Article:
Scientists, artists team up with Indigenous communities in fight against climate change

Forty years ago, Margaret Ireland’s father noticed something only the trained eye could see: the shapes of pine needles around the community of Jean Marie River in the Northwest Territories were changing.

Forty years ago, Margaret Ireland’s father noticed something only the trained eye could see: the shapes of pine needles around the community of Jean Marie River in the Northwest Territories were changing.

So were the fish the residents ate: the flesh was less firm and tasted different.

As years passed the changes observed by the residents of the small First Nation community on the Mackenzie River became more pronounced.

These days thawing permafrost sends trees tumbling over because the roots are unstable.

The ground doesn’t fully freeze before snow covers it, insulating it for the rest of winter, Ireland said.

Climate change isn’t just threatening traditional ways of life, it’s threatening people’s lives.

A couple of years ago one of Ireland’s brothers was snowmobiling on a frozen lake when he fell through the ice. An exceptionally warm winter that year meant the lake didn’t freeze as thick as it used to.

As elders grew more concerned about the changes they were seeing, Ireland, Jean Marie River First Nation’s resource management coordinator, began to research climate changes.

Around the same time, Graham Strickert, a University of Saskatchewan professor, was working on ways to engage communities on issues of water security and natural hazards.

So it made sense when Yukon College’s Northern Climate ExChange called him. They wanted to pair scientists with students from the Yukon School of Visual Arts (SOVA).

The goal: using recorded interviews with elders to find out how climate change disrupts traditional lifestyles and looking at ways the communities could adapt.

The idea is to make climate change research available in a way local Indigenous communities can use.

“What we realized is that the traditional approach to research communication in terms of building a report at the end of a project doesn’t connect with people very well,” Strickert said.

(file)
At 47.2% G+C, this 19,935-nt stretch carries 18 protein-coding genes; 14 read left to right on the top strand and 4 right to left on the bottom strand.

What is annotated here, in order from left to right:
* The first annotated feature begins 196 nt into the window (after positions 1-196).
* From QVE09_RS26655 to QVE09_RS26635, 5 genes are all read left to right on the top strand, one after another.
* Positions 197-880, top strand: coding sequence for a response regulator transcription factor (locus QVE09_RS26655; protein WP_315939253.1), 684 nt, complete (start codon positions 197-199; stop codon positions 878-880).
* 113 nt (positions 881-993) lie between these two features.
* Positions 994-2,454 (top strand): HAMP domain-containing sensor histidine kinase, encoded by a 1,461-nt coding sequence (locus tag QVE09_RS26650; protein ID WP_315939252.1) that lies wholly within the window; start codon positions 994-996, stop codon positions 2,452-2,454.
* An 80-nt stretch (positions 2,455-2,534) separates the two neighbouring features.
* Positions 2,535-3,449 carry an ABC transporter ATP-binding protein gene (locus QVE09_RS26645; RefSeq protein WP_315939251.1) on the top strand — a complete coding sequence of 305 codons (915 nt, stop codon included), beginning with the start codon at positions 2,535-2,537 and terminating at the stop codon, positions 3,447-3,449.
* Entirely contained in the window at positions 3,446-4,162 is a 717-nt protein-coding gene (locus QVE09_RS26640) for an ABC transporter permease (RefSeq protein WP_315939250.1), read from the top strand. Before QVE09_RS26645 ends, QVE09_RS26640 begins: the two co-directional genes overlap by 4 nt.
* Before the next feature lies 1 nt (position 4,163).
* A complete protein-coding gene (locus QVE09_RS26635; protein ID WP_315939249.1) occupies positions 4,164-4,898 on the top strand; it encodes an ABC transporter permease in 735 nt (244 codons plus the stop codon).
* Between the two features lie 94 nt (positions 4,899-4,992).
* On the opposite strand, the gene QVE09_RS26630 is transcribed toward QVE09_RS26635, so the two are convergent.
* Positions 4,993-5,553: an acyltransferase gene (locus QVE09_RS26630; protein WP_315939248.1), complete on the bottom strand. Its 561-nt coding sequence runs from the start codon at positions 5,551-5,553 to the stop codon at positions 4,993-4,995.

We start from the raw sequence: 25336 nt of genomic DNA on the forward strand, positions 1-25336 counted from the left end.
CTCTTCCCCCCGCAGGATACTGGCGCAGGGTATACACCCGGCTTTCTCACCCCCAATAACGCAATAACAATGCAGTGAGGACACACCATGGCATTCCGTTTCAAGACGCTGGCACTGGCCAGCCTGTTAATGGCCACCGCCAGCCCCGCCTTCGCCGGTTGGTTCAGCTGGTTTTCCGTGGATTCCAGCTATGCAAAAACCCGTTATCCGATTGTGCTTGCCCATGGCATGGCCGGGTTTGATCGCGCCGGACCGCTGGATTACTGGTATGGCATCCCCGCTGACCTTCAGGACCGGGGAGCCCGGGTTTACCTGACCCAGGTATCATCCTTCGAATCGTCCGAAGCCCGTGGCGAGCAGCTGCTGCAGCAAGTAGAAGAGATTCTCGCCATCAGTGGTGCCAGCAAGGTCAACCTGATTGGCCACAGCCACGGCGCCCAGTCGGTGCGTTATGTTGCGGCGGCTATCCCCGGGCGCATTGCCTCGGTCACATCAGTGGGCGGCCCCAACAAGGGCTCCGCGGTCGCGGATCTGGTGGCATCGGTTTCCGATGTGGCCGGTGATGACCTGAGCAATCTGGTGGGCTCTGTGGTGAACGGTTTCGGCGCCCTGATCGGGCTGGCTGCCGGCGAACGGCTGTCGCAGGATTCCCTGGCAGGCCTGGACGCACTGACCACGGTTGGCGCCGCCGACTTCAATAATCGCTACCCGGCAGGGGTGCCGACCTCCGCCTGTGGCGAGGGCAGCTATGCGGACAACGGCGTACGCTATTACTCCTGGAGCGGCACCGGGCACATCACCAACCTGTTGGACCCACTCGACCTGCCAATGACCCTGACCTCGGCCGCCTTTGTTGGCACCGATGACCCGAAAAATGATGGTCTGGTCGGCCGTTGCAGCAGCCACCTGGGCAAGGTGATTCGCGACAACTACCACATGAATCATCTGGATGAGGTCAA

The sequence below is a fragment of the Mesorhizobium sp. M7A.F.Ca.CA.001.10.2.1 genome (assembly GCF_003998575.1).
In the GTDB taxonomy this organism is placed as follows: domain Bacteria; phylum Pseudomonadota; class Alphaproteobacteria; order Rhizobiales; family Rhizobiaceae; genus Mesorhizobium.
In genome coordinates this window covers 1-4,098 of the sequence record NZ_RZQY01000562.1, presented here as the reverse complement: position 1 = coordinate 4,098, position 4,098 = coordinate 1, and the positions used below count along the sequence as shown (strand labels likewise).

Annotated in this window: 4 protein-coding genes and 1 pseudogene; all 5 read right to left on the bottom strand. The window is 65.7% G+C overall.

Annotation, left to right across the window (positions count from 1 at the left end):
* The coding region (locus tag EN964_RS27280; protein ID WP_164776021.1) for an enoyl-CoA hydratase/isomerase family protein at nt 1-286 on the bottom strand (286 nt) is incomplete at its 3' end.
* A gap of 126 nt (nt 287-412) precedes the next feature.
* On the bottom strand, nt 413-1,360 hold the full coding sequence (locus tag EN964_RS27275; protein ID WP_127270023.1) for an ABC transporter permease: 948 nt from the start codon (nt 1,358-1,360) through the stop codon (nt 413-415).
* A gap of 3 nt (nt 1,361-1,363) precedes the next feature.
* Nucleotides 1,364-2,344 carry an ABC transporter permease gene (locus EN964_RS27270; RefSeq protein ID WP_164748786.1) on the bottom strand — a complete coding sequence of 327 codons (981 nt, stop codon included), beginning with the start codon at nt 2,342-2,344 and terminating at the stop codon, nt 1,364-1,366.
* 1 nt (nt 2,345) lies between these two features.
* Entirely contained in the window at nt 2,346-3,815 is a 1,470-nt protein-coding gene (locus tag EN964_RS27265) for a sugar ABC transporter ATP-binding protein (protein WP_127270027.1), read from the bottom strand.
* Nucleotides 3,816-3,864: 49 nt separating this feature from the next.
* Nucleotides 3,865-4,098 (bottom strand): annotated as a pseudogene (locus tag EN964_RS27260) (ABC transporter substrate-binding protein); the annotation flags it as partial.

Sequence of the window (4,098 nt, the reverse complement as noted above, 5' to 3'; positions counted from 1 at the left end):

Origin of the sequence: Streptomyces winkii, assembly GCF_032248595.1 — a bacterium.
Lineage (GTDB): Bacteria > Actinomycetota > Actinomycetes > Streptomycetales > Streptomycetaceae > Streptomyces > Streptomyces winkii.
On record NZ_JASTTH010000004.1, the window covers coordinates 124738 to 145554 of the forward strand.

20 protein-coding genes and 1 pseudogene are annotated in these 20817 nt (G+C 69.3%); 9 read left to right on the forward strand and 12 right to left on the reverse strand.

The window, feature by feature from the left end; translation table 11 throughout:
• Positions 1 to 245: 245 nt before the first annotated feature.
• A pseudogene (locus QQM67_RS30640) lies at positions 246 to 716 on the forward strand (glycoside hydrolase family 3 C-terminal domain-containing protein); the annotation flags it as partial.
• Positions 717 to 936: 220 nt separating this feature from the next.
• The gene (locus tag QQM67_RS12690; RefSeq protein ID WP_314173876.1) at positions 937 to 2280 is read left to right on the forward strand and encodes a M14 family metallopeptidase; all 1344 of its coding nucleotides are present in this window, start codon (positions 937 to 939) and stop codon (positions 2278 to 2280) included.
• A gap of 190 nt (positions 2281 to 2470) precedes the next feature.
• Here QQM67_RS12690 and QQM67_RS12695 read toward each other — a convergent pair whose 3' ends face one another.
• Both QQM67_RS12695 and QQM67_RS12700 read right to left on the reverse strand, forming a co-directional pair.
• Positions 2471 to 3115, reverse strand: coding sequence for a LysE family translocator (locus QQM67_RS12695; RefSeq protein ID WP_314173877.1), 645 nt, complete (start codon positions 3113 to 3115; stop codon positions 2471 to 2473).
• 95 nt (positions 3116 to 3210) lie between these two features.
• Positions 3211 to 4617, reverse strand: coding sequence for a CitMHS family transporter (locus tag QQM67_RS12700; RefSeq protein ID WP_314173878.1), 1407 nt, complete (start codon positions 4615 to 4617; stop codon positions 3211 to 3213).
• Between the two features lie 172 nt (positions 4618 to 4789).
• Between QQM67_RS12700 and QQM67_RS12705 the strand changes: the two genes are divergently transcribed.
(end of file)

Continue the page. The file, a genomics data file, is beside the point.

“We recognize we have to engage people in different ways, connecting not just to the cognitive and rational (sides) but the emotional side (too).”

So last spring during breakup, Strickert, Fabrice Calmels — a Yukon College researcher — and two SOVA students went to Jean Marie River, while SOVA director Curtis Collins, researcher Alison Perrin and two other SOVA students went to Old Crow.

“A lot of it was pinned down in conversations around coffee with people in the community,” Strickert said. Sitting on the banks of the Mackenzie River, Strickert met with Chief Gladys Norwegian and elders who still practice a traditional lifestyle.

In Old Crow, Collins learned how climate change affected caribou migration patterns, but also how it has much more immediate effects, like flooding the community graveyard.

Both communities welcomed the teams with open arms, Strickert said.

In Old Crow the students, one from Vancouver and the other from Toronto, got to eat caribou every day.

“It was quite a special occasion for them,” Collins said.

The sentiment was shared by the community.

“One of my brothers was just amazed by the interest of the young people,” Ireland said.

“His English was limited (but) he was able to talk with the students that came.”

The SOVA students also ran a workshop for local children.

“It’s making sure that anytime you visit you’re bringing something to the community, not just extracting information out of the community,” Strickert said.

This cross-disciplinary approach is increasingly common, Collins said.

Being in the communities during the river breakup was one experience the scientists and students won’t forget.

“The entire village goes to the river to watch it,” said Collins.

But climate change half-ruined the party.

“Normally you’d have those big ice floes piling up and releasing which can be quite a dramatic thing to see,” Strickert said. “What we saw was more of a slow flow of chunks of ice for four days until the river was more or less clear.”

The art component was also helpful to the scientists. Strickert said science can be great for pointing out problems — but it can’t always imagine solutions to those problems.

“The social science adds clarity around the priorities once those solutions are created,” he said. “By transforming the biophysical science into artistic expression it gives us creative space to think about ideas that haven’t been thought about.”

The people of communities like Jean Marie River want their stories to be told. These northern communities don’t only provide insight into what climate change will look like for southern cities in several years. They provide a way to better appreciate how humans affect the environment.

“Cities depend on an influx of resources. Bringing resources into cities has consequences for the natural world,” Strickert said.

In the meantime, people in Jean Marie River have already started to adapt their lives to the reality of climate change. When hunting or trapping, residents will go out in pairs to stay safe.

That’s what saved Ireland’s brother when he fell through the ice with his skidoo.

He was travelling with another brother who started a fire and kept him warm before going back to the community.

“People have to change,” Ireland said. “Our people are used to adapting to changes in the environment.”

The SOVA students have since graduated and gone home. But they’re still working on the project — they have hours of interviews to sift through.

Eventually the goal is to have a website with the interviews, Collins said, which will require going back to the communities to present the finished product.

Contact Pierre Chauvin at pierre.chauvin@yukon-news.com

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